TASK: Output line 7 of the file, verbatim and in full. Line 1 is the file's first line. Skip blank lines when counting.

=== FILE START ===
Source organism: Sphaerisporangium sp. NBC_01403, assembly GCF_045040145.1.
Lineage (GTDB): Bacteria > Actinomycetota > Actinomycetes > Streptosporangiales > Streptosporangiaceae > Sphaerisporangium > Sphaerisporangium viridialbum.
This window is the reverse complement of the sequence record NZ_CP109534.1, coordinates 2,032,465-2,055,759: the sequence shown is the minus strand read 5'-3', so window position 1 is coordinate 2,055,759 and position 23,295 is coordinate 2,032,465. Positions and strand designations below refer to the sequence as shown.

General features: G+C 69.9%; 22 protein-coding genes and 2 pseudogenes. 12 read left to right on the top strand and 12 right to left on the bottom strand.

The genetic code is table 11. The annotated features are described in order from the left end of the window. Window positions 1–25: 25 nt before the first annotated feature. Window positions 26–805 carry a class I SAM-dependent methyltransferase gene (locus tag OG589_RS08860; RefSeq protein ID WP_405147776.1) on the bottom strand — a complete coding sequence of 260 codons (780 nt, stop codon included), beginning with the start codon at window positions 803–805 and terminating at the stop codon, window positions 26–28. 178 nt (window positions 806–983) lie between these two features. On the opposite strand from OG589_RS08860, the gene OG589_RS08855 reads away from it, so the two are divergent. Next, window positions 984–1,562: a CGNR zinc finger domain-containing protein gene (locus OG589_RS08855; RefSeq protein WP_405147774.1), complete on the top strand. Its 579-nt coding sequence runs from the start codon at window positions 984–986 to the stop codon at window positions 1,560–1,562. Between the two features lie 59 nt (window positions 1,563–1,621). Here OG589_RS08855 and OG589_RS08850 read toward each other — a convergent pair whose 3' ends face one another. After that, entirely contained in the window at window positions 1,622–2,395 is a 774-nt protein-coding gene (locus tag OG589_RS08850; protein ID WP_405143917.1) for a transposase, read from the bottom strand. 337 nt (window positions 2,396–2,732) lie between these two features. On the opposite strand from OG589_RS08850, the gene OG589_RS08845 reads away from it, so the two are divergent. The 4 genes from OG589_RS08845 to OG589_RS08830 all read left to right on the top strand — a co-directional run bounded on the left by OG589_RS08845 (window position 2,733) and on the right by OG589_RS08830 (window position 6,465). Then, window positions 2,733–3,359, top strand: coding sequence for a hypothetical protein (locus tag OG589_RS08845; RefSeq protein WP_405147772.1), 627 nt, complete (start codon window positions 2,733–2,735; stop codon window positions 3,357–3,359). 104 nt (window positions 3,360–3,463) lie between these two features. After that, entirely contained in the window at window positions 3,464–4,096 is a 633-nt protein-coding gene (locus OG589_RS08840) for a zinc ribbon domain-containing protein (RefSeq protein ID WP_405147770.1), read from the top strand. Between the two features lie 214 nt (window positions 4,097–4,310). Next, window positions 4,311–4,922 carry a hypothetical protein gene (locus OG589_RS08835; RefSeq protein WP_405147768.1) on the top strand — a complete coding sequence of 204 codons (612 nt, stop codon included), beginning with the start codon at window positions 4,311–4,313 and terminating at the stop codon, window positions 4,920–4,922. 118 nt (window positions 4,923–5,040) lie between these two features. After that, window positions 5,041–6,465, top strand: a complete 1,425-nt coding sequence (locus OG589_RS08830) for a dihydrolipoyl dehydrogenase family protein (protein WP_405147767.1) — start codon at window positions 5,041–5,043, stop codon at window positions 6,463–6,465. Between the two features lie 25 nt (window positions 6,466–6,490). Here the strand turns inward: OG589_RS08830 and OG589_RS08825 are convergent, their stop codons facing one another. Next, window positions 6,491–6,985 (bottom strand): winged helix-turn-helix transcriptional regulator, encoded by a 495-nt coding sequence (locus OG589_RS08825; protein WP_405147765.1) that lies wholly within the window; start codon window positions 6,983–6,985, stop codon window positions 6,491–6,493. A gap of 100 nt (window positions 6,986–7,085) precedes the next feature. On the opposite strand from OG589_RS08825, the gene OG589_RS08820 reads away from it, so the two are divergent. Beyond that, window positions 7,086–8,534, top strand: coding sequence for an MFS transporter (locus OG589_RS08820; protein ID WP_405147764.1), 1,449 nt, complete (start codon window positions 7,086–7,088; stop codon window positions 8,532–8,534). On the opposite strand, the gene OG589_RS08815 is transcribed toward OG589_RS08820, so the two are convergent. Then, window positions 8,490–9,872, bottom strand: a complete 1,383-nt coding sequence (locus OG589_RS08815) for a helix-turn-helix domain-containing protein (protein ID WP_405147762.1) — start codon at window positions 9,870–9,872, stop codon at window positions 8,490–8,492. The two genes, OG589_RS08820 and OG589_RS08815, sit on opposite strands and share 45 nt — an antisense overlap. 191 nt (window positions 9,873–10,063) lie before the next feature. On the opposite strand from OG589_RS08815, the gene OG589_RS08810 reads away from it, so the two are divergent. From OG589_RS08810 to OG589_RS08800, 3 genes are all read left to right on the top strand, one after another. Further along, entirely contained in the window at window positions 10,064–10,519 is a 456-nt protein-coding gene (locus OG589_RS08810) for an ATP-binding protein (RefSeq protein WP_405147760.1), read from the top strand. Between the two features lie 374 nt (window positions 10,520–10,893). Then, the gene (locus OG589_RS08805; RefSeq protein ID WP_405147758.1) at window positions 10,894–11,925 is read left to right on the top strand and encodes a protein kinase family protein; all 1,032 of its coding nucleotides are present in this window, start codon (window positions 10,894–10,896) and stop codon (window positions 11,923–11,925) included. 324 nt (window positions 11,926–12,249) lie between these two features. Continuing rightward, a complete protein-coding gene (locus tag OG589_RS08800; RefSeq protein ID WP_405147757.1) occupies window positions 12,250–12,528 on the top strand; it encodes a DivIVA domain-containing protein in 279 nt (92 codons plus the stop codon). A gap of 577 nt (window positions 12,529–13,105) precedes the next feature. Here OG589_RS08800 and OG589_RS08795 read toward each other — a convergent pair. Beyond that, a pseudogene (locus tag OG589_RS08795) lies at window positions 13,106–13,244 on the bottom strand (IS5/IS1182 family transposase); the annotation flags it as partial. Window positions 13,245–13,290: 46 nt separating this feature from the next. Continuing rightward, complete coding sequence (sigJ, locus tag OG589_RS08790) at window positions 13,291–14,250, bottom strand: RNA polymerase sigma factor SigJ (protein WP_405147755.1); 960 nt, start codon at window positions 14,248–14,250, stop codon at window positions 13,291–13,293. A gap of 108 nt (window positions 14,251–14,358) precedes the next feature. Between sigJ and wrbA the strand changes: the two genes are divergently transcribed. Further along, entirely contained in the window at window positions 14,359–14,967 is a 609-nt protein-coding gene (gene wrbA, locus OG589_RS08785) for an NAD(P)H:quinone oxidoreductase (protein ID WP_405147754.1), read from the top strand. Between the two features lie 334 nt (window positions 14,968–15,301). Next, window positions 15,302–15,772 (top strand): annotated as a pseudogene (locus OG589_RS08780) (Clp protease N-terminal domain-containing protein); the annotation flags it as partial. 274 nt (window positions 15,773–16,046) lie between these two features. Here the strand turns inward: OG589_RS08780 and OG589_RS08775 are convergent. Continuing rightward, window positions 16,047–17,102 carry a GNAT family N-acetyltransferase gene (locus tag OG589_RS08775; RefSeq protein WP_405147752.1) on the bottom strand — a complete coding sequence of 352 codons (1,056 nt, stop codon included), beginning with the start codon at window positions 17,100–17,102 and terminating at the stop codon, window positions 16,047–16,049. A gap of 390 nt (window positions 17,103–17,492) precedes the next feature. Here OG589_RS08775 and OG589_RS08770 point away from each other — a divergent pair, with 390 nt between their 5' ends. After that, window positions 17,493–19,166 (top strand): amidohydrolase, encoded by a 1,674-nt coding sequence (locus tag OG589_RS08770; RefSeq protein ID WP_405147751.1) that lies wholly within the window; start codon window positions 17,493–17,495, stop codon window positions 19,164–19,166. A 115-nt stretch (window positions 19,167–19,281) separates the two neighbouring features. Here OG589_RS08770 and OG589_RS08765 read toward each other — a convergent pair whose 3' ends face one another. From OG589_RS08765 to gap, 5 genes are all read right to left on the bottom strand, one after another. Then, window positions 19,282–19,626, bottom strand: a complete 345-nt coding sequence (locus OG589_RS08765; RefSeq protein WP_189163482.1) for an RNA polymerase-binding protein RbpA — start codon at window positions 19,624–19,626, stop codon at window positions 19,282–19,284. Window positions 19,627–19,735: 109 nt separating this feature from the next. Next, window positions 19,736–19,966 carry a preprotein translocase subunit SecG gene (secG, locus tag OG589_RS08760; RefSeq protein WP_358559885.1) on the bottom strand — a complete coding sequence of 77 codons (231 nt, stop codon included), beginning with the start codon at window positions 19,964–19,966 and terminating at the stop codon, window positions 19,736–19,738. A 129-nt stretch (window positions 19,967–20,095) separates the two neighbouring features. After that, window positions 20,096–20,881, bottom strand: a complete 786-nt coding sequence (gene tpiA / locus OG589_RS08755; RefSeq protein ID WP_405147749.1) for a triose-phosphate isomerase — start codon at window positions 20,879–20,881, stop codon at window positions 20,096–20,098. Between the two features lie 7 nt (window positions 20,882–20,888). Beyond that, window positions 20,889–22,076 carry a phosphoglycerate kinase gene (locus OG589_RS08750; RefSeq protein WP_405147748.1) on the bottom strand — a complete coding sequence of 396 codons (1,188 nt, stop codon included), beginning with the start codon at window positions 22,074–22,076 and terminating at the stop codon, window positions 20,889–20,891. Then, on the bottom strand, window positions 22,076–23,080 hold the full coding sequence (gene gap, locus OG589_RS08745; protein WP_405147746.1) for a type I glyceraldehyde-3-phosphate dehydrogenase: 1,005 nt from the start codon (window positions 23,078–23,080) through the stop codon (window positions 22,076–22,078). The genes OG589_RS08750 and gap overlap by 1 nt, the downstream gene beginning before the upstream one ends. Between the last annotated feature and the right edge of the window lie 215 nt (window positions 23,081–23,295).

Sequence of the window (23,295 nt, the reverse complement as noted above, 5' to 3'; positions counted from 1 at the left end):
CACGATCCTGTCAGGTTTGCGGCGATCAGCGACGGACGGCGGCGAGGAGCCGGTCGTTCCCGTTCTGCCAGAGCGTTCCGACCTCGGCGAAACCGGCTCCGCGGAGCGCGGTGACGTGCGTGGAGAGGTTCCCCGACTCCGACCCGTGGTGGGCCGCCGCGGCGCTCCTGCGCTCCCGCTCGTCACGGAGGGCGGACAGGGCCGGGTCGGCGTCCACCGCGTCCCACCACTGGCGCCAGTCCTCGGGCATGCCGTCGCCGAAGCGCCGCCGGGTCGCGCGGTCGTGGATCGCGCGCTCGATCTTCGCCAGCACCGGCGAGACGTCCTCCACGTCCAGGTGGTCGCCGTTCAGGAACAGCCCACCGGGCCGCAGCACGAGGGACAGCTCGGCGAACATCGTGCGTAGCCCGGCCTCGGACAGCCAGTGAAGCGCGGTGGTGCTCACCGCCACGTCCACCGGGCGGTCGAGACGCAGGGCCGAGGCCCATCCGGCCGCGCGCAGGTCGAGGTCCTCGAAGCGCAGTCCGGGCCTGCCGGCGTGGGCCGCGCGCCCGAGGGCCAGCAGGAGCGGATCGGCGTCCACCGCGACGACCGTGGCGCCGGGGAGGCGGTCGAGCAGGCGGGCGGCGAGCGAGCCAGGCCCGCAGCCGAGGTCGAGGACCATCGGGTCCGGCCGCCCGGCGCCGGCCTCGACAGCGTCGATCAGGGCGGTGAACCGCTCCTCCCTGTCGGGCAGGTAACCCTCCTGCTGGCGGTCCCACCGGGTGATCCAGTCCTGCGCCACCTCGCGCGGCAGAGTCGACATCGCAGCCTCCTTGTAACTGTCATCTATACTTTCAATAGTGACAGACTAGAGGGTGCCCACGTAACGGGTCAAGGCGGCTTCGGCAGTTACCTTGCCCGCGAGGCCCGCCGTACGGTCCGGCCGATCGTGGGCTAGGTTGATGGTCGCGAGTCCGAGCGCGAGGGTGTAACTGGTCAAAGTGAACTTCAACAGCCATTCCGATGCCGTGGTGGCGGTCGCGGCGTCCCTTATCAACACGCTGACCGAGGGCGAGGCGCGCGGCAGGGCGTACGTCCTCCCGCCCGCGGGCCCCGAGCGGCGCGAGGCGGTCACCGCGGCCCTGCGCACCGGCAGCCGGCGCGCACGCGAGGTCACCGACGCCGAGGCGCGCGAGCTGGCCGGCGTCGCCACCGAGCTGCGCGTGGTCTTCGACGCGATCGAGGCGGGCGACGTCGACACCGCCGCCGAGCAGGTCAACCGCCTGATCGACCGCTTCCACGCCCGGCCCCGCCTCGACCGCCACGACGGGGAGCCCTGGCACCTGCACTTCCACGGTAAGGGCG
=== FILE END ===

CACGATCCTGTCAGGTTTGCGGCGATCAGCGACGGACGGCGGCGAGGAGCCGGTCGTTCCCGTTCTGCCAGAGCGTTCCGACCTCGGCGAAACCGGCTCCGCGGAGCGCGGTGACGTGCGTGGAGAGGTTCCCCGACTCCGACCCGTGGTGGGCCGCCGCGGCGCTCCTGCGCTCCCGCTCGTCACGGAGGGCGGACAGGGCCGGGTCGGCGTCCACCGCGTCCCACCACTGGCGCCAGTCCTCGGGCATGCCGTCGCCGAAGCGCCGCCGGGTCGCGCGGTCGTGGATCGCGCGCTCGATCTTCGCCAGCACCGGCGAGACGTCCTCCACGTCCAGGTGGTCGCCGTTCAGGAACAGCCCACCGGGCCGCAGCACGAGGGACAGCTCGGCGAACATCGTGCGTAGCCCGGCCTCGGACAGCCAGTGAAGCGCGGTGGTGCTCACCGCCACGTCCACCGGGCGGTCGAGACGCAGGGCCGAGGCCCATCCGGCCGCGCGCAGGTCGAGGTCCTCGAAGCGCAGTCCGGGCCTGCCGGCGTGGGCCGCGCGCCCGAGGGCCAGCAGGAGCGGATCGGCGTCCACCGCGACGACCGTGGCGCCGGGGAGGCGGTCGAGCAGGCGGGCGGCGAGCGAGCCAGGCCCGCAGCCGAGGTCGAGGACCATCGGGTCCGGCCGCCCGGCGCCGGCCTCGACAGCGTCGATCAGGGCGGTGAACCGCTCCTCCCTGTCGGGCAGGTAACCCTCCTGCTGGCGGTCCCACCGGGTGATCCAGTCCTGCGCCACCTCGCGCGGCAGAGTCGACATCGCAGCCTCCTTGTAACTGTCATCTATACTTTCAATAGTGACAGACTAGAGGGTGCCCACGTAACGGGTCAAGGCGGCTTCGGCAGTTACCTTGCCCGCGAGGCCCGCCGTACGGTCCGGCCGATCGTGGGCTAGGTTGATGGTCGCGAGTCCGAGCGCGAGGGTGTAACTGGTCAAAGTGAACTTCAACAGCCATTCCGATGCCGTGGTGGCGGTCGCGGCGTCCCTTATCAACACGCTGACCGAGGGCGAGGCGCGCGGCAGGGCGTACGTCCTCCCGCCCGCGGGCCCCGAGCGGCGCGAGGCGGTCACCGCGGCCCTGCGCACCGGCAGCCGGCGCGCACGCGAGGTCACCGACGCCGAGGCGCGCGAGCTGGCCGGCGTCGCCACCGAGCTGCGCGTGGTCTTCGACGCGATCGAGGCGGGCGACGTCGACACCGCCGCCGAGCAGGTCAACCGCCTGATCGACCGCTTCCACGCCCGGCCCCGCCTCGACCGCCACGACGGGGAGCCCTGGCACCTGCACTTCCACGGTAAGGGCG